In this post I list some of the challenges that I have encountered in recent months as a single parent who was formerly married for almost thirty years.
Like other similar posts, What Women Do That Men Don’t Even Know About and What Happened to the Man I Was, I write this post as someone who has discovered some facts of life that may be obvious to many people but, until my recent circumstances, I failed to notice!
I suppose being the only adult in the home has caused me to be more introspective than I used to be. I’m going to have to stop talking to myself so much!
Because now I think I am qualified to speak on the subject of “singleness” and “single parenting” after having been married for almost thirty years and being single for a year and four months!
Undoubtedly, there are people that could speak much more authoritatively on single parenting than I can.
Nevertheless, I will go ahead and provide my self-proclaimed expert opinion!
In all sincerity, however, I hope this post will have some relevance for both single and married people and maybe elicit a conversation about single parenting, especially from those of you who are more experienced at it than I am.
But, let me first offer this disclaimer.
My comments are based on my limited experience as a “single” person and single parent after being married most of my adult life.
I am not trying to say that there’s anything wrong with or unnatural about being single. People are single for a number of reasons including the death of a spouse, divorce, or maybe it’s just their personal choice for their lives.
Although this post enumerates some of the challenges of families without both a husband and wife or mom and dad, it’s certainly not intended to disparage “singleness,” single parents, or single persons in any way.
After all, I are one now!
Single parents can be just as good of parents as those who are married. In fact, a single parent may work harder at parenting because the single parent has to take on the role of both mother and father to provide adequate support for the physical, psychological, and spiritual needs of a child.
And neither is this post intended to announce that I’m looking for someone to marry. (I suppose at some level many or most single people are looking for a mate if the right person should come along–it’s just a matter of degree of how hard you’re looking!)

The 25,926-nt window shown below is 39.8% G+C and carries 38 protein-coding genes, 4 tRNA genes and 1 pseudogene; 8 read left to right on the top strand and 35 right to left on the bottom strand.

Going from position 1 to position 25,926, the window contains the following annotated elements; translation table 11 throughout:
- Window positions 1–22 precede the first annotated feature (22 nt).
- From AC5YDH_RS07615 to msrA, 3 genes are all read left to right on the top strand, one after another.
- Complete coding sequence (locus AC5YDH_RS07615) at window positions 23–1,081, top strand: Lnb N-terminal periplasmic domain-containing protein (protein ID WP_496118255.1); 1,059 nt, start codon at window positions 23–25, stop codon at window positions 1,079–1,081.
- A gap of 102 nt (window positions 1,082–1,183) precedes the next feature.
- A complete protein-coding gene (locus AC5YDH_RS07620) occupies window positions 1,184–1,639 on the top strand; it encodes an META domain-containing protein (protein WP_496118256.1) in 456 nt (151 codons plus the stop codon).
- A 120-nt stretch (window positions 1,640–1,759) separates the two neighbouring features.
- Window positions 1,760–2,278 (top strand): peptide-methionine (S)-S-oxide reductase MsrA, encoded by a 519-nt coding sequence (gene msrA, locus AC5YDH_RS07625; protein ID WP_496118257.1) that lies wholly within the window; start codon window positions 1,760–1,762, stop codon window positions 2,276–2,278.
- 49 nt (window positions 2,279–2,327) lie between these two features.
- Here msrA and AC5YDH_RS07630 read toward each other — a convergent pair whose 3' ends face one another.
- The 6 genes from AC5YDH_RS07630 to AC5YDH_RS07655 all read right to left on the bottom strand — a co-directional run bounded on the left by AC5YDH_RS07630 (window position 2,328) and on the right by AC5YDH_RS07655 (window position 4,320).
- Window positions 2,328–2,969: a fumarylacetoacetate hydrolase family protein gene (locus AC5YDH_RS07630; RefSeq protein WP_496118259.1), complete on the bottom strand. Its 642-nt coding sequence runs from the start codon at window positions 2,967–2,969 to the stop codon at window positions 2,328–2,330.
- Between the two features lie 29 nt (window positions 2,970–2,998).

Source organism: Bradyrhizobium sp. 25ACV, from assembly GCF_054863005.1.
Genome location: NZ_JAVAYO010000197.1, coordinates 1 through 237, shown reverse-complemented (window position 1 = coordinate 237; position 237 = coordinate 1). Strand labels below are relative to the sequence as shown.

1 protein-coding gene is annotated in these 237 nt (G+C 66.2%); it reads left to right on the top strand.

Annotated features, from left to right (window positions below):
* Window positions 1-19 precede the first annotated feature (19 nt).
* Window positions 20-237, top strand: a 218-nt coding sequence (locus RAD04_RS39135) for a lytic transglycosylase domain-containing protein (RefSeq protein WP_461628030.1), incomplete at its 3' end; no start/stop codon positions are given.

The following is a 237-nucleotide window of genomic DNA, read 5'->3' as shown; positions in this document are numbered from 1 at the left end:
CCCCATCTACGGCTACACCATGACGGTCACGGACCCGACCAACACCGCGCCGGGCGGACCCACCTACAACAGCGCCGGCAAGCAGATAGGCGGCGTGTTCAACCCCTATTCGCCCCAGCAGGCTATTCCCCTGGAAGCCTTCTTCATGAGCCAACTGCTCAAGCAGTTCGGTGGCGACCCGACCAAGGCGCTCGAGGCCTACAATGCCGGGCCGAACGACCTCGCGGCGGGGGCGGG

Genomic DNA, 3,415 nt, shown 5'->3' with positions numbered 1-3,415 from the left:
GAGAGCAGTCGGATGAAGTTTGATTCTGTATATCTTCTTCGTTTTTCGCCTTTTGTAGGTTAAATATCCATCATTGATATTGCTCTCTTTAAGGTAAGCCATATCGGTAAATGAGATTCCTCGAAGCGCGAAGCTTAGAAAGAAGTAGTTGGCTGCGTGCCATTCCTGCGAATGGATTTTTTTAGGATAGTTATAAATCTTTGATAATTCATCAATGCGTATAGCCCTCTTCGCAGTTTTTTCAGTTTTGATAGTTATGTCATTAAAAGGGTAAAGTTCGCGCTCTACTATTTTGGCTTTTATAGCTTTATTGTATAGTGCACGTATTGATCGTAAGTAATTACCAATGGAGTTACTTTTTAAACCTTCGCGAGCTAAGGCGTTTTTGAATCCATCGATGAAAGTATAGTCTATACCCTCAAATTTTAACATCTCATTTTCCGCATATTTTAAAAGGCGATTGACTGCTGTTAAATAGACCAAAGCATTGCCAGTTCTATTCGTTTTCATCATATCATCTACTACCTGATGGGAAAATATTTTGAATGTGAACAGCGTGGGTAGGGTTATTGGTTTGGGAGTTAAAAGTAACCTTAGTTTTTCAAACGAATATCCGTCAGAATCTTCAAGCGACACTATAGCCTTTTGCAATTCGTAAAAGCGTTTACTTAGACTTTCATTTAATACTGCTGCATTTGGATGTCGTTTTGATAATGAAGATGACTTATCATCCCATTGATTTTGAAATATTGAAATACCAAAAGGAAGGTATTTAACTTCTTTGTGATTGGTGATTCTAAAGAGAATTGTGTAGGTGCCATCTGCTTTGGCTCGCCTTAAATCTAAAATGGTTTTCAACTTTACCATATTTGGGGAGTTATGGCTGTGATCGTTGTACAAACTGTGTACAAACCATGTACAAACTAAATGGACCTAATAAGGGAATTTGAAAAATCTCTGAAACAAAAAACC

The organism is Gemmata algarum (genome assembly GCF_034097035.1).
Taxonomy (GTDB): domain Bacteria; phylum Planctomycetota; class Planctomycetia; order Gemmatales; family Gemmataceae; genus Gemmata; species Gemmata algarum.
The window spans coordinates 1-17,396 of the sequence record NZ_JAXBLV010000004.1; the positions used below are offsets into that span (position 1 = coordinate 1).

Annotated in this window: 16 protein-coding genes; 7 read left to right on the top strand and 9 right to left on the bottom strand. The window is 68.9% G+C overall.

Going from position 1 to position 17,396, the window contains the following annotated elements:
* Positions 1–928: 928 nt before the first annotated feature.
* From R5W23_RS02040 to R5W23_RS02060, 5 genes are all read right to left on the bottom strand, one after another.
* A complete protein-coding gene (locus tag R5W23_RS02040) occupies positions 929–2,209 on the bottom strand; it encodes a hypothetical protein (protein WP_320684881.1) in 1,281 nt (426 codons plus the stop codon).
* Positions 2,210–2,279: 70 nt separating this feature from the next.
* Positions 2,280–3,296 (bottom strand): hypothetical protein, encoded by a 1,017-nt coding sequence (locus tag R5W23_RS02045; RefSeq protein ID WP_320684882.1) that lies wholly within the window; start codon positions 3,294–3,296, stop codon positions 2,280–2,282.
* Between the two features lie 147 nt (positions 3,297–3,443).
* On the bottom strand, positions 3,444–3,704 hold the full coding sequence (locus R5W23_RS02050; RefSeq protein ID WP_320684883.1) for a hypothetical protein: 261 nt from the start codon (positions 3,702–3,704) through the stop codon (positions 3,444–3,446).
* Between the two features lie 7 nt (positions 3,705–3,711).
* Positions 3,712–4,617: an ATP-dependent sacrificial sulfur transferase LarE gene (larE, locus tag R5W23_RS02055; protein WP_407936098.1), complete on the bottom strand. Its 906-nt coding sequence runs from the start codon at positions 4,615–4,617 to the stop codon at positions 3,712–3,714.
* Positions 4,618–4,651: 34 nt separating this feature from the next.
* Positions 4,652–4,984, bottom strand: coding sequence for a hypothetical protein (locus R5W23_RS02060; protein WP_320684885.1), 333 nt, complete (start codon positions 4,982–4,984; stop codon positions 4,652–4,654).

Besides, how could I write about the adventures of being a single grandparent raising kids because, after all, I are one now!
Nevertheless, those of you who are not single will probably feel sorry for me, and other single people, and think you need to fix us up with someone, though that’s not really the reaction I want to evoke from you.
With this post I only want to facilitate a better understanding of the challenges of single parenting by all.
And, hopefully, it will be a gentle reminder to both single and married folks to cherish the family you have while you have it because I believe the love, companionship, and nurturing of a family are one of the means God uses to prepare us for eternity.
So here’s some of the challenges I am encountering in being single and a single parent after being married for a long time:
It’s more difficult to maintain a sense of permanency in your home and family.
“Singleness” doesn’t feel as immutable as a marriage. It feels more like a temporary arrangement, like you are always on the way to becoming something else. Maybe that’s not true for all people who are single, but that’s the way it feels to me after being married for a long time.
So I fear that the toddlers may not feel a sense of permanency or stability in their lives as much as they would in circumstances where there is a mom and dad in the home. And then I wonder if this perceived instability will have an emotional impact on their lives.